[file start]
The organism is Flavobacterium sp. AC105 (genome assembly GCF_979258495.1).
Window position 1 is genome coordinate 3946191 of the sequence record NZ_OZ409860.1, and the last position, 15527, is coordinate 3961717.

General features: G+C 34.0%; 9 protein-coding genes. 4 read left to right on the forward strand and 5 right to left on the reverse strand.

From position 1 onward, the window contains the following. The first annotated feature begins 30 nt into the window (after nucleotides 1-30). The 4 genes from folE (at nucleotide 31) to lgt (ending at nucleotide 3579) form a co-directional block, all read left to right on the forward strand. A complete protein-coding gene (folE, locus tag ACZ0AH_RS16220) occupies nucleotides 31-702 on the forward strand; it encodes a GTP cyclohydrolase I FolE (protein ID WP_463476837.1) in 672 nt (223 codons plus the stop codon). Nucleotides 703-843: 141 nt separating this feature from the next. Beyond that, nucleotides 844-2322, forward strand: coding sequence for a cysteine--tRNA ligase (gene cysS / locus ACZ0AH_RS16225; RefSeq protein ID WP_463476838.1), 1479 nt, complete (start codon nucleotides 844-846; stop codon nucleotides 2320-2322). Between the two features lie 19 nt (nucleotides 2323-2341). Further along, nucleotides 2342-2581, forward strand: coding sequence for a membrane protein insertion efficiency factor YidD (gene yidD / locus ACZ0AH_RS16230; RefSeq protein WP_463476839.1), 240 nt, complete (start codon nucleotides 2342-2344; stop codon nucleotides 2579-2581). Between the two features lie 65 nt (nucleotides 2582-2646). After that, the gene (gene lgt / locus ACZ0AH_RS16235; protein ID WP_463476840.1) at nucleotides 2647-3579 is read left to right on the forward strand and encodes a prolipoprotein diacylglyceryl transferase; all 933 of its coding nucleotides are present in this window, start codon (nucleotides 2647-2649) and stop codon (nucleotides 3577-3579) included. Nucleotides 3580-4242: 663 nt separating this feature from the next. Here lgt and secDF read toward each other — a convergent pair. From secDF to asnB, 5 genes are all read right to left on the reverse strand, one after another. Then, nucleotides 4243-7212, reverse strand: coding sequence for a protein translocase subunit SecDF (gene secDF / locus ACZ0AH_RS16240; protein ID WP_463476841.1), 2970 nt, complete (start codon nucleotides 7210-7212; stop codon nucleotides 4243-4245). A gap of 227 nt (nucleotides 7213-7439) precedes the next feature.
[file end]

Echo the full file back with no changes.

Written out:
The organism is Flavobacterium sp. AC105 (genome assembly GCF_979258495.1).
Window position 1 is genome coordinate 3946191 of the sequence record NZ_OZ409860.1, and the last position, 15527, is coordinate 3961717.

General features: G+C 34.0%; 9 protein-coding genes. 4 read left to right on the forward strand and 5 right to left on the reverse strand.

From position 1 onward, the window contains the following. The first annotated feature begins 30 nt into the window (after nucleotides 1-30). The 4 genes from folE (at nucleotide 31) to lgt (ending at nucleotide 3579) form a co-directional block, all read left to right on the forward strand. A complete protein-coding gene (folE, locus tag ACZ0AH_RS16220) occupies nucleotides 31-702 on the forward strand; it encodes a GTP cyclohydrolase I FolE (protein ID WP_463476837.1) in 672 nt (223 codons plus the stop codon). Nucleotides 703-843: 141 nt separating this feature from the next. Beyond that, nucleotides 844-2322, forward strand: coding sequence for a cysteine--tRNA ligase (gene cysS / locus ACZ0AH_RS16225; RefSeq protein ID WP_463476838.1), 1479 nt, complete (start codon nucleotides 844-846; stop codon nucleotides 2320-2322). Between the two features lie 19 nt (nucleotides 2323-2341). Further along, nucleotides 2342-2581, forward strand: coding sequence for a membrane protein insertion efficiency factor YidD (gene yidD / locus ACZ0AH_RS16230; RefSeq protein WP_463476839.1), 240 nt, complete (start codon nucleotides 2342-2344; stop codon nucleotides 2579-2581). Between the two features lie 65 nt (nucleotides 2582-2646). After that, the gene (gene lgt / locus ACZ0AH_RS16235; protein ID WP_463476840.1) at nucleotides 2647-3579 is read left to right on the forward strand and encodes a prolipoprotein diacylglyceryl transferase; all 933 of its coding nucleotides are present in this window, start codon (nucleotides 2647-2649) and stop codon (nucleotides 3577-3579) included. Nucleotides 3580-4242: 663 nt separating this feature from the next. Here lgt and secDF read toward each other — a convergent pair. From secDF to asnB, 5 genes are all read right to left on the reverse strand, one after another. Then, nucleotides 4243-7212, reverse strand: coding sequence for a protein translocase subunit SecDF (gene secDF / locus ACZ0AH_RS16240; protein ID WP_463476841.1), 2970 nt, complete (start codon nucleotides 7210-7212; stop codon nucleotides 4243-4245). A gap of 227 nt (nucleotides 7213-7439) precedes the next feature.